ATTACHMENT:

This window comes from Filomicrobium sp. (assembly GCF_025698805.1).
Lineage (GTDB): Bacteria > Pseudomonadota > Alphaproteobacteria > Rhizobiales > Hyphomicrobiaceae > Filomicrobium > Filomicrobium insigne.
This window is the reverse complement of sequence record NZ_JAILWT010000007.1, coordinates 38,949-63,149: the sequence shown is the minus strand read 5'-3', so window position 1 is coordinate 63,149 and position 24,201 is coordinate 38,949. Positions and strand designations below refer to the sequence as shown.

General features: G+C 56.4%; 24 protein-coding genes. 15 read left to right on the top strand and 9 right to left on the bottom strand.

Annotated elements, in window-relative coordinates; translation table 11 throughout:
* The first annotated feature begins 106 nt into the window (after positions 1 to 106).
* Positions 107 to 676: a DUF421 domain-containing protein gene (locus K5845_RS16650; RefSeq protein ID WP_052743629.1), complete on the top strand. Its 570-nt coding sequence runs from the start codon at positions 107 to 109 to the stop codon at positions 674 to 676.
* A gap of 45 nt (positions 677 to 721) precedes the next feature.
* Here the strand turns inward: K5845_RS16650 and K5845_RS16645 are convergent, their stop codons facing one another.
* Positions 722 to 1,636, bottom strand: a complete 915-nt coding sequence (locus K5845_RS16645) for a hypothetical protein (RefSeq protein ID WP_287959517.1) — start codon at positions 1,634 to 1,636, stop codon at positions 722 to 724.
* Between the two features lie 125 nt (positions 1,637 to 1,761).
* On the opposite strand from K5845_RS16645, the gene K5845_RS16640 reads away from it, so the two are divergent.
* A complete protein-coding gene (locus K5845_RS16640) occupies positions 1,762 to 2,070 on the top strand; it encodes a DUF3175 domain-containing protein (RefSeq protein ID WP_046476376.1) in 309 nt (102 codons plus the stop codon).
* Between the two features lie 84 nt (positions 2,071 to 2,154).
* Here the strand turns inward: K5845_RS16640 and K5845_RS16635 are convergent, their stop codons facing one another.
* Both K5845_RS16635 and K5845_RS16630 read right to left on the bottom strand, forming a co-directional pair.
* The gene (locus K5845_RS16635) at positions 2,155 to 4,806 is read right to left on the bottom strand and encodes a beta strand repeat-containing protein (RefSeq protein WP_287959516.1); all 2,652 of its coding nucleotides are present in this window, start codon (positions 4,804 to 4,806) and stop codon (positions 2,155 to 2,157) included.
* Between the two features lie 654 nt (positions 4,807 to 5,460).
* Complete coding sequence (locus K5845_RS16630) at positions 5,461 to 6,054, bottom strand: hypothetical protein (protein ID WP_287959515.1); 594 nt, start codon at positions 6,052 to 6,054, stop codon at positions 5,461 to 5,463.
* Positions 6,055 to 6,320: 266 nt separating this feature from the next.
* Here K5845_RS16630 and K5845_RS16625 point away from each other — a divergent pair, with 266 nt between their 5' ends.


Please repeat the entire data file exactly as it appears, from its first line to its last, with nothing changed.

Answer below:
This window comes from Filomicrobium sp. (assembly GCF_025698805.1).
Lineage (GTDB): Bacteria > Pseudomonadota > Alphaproteobacteria > Rhizobiales > Hyphomicrobiaceae > Filomicrobium > Filomicrobium insigne.
This window is the reverse complement of sequence record NZ_JAILWT010000007.1, coordinates 38,949-63,149: the sequence shown is the minus strand read 5'-3', so window position 1 is coordinate 63,149 and position 24,201 is coordinate 38,949. Positions and strand designations below refer to the sequence as shown.

General features: G+C 56.4%; 24 protein-coding genes. 15 read left to right on the top strand and 9 right to left on the bottom strand.

Annotated elements, in window-relative coordinates; translation table 11 throughout:
* The first annotated feature begins 106 nt into the window (after positions 1 to 106).
* Positions 107 to 676: a DUF421 domain-containing protein gene (locus K5845_RS16650; RefSeq protein ID WP_052743629.1), complete on the top strand. Its 570-nt coding sequence runs from the start codon at positions 107 to 109 to the stop codon at positions 674 to 676.
* A gap of 45 nt (positions 677 to 721) precedes the next feature.
* Here the strand turns inward: K5845_RS16650 and K5845_RS16645 are convergent, their stop codons facing one another.
* Positions 722 to 1,636, bottom strand: a complete 915-nt coding sequence (locus K5845_RS16645) for a hypothetical protein (RefSeq protein ID WP_287959517.1) — start codon at positions 1,634 to 1,636, stop codon at positions 722 to 724.
* Between the two features lie 125 nt (positions 1,637 to 1,761).
* On the opposite strand from K5845_RS16645, the gene K5845_RS16640 reads away from it, so the two are divergent.
* A complete protein-coding gene (locus K5845_RS16640) occupies positions 1,762 to 2,070 on the top strand; it encodes a DUF3175 domain-containing protein (RefSeq protein ID WP_046476376.1) in 309 nt (102 codons plus the stop codon).
* Between the two features lie 84 nt (positions 2,071 to 2,154).
* Here the strand turns inward: K5845_RS16640 and K5845_RS16635 are convergent, their stop codons facing one another.
* Both K5845_RS16635 and K5845_RS16630 read right to left on the bottom strand, forming a co-directional pair.
* The gene (locus K5845_RS16635) at positions 2,155 to 4,806 is read right to left on the bottom strand and encodes a beta strand repeat-containing protein (RefSeq protein WP_287959516.1); all 2,652 of its coding nucleotides are present in this window, start codon (positions 4,804 to 4,806) and stop codon (positions 2,155 to 2,157) included.
* Between the two features lie 654 nt (positions 4,807 to 5,460).
* Complete coding sequence (locus K5845_RS16630) at positions 5,461 to 6,054, bottom strand: hypothetical protein (protein ID WP_287959515.1); 594 nt, start codon at positions 6,052 to 6,054, stop codon at positions 5,461 to 5,463.
* Positions 6,055 to 6,320: 266 nt separating this feature from the next.
* Here K5845_RS16630 and K5845_RS16625 point away from each other — a divergent pair, with 266 nt between their 5' ends.